If you own a small business, you need to keep business records, whether in digital or hard copies. The IRS recommends saving financial records for up to seven years, although some documents should be saved longer than others. These are necessary for annual tax filings and potential audits.
How long do you legally have to keep business documents?
Always keep receipts, bank statements, invoices, payroll records, and any other documentary evidence that supports an item of income, deduction, or credit shown on your tax return. Most supporting documents need to be kept for at least three years.
What records need to be kept for 7 years?
Keep records for 7 years if you file a claim for a loss from worthless securities or bad debt deduction. Keep records for 6 years if you do not report income that you should report, and it is more than 25% of the gross income shown on your return. Keep records indefinitely if you do not file a return.
How long should you keep business records after closing?
Specific Item Holding Periods
Hold bank statements, inventory records, invoices, sales records, cash register tapes, W-2s, 1099s, and other tax filing documents for at least six years. If your business was set up as a corporation, keep monthly and quarterly corporate financial statements for at least three years.
What records do I need to keep and for how long?
How long should you keep documents?
- Store permanently: tax returns, major financial records. …
- Store 3–7 years: supporting tax documentation. …
- Store 1 year: regular statements, pay stubs. …
- Keep for 1 month: utility bills, deposits and withdrawal records. …
- Safeguard your information. …
- Guard your financial accounts.
How far back can IRS audit?
Generally, the IRS can include returns filed within the last three years in an audit. If we identify a substantial error, we may add additional years. We usually don’t go back more than the last six years. The IRS tries to audit tax returns as soon as possible after they are filed.
How long must documents be kept?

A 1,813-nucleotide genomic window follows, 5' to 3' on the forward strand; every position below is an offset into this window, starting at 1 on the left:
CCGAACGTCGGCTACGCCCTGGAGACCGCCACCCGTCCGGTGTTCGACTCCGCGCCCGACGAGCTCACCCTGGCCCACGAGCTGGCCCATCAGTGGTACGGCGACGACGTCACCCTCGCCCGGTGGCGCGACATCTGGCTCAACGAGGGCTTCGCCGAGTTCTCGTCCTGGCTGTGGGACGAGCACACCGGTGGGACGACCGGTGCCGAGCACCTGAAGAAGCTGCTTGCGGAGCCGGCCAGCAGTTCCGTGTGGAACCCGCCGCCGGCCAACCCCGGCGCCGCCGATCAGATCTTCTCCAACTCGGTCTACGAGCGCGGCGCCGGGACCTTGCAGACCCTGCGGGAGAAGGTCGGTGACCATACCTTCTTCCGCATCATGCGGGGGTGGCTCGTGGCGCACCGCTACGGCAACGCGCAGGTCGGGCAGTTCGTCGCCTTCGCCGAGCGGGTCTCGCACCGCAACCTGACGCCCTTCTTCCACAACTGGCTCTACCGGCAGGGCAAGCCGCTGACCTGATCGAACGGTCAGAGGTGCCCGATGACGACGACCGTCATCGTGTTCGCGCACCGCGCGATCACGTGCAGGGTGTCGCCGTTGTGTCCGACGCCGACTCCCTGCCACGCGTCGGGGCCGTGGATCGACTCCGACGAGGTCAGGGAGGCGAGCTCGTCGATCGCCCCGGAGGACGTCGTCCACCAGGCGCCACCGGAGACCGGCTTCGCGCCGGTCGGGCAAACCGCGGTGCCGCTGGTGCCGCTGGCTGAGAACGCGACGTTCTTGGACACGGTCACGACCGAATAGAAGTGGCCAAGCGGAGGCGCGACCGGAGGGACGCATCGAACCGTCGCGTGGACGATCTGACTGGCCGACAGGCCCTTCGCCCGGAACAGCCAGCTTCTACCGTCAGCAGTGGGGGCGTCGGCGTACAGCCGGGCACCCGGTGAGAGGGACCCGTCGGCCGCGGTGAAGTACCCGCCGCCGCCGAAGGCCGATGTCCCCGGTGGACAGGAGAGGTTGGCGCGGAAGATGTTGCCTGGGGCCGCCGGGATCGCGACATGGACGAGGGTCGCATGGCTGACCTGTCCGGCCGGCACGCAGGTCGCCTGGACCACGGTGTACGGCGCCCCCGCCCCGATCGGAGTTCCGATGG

Mandatory retention periods
|Accounting and tax documents||3 years (private companies) 6 years (public limited companies)|
|Immigration checks||2 years from termination of employment|
|Expense accounts||6 years from the end of the related tax year|
What records should a business keep?
There are specific employment tax records you must keep. Keep all records of employment for at least four years.
Supporting Business Documents
- Canceled checks or other documents reflecting proof of payment/electronic funds transferred.
- Cash register tape receipts.
- Credit card receipts and statements.
How long should a business keep bank statements?
Accountants typically will advise businesses to keep their bank account and credit statements for 7 years. However, if your monthly statements aren’t serving any tax or other business purposes, you can consider shredding them after a year and keeping your detailed annual statements on hand for 7 years.
How many years of bank statements should you keep?
Most bank statements should be kept accessible in hard copy or electronic form for one year, after which they can be shredded. Anything tax-related such as proof of charitable donations should be kept for at least three years.
Can the IRS go back more than 10 years?
As a general rule, there is a ten year statute of limitations on IRS collections. This means that the IRS can attempt to collect your unpaid taxes for up to ten years from the date they were assessed. Subject to some important exceptions, once the ten years are up, the IRS has to stop its collection efforts.